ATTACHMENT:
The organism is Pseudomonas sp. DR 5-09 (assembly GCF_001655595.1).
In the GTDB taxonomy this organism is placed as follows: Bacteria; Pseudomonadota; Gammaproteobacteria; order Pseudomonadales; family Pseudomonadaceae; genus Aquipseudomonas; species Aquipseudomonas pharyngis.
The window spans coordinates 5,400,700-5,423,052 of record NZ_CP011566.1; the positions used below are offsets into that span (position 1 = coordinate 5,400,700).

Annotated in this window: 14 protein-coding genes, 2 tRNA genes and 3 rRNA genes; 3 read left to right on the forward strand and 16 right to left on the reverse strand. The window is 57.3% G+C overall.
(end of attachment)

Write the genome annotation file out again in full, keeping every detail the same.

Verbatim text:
The organism is Pseudomonas sp. DR 5-09 (assembly GCF_001655595.1).
In the GTDB taxonomy this organism is placed as follows: Bacteria; Pseudomonadota; Gammaproteobacteria; order Pseudomonadales; family Pseudomonadaceae; genus Aquipseudomonas; species Aquipseudomonas pharyngis.
The window spans coordinates 5,400,700-5,423,052 of record NZ_CP011566.1; the positions used below are offsets into that span (position 1 = coordinate 5,400,700).

Annotated in this window: 14 protein-coding genes, 2 tRNA genes and 3 rRNA genes; 3 read left to right on the forward strand and 16 right to left on the reverse strand. The window is 57.3% G+C overall.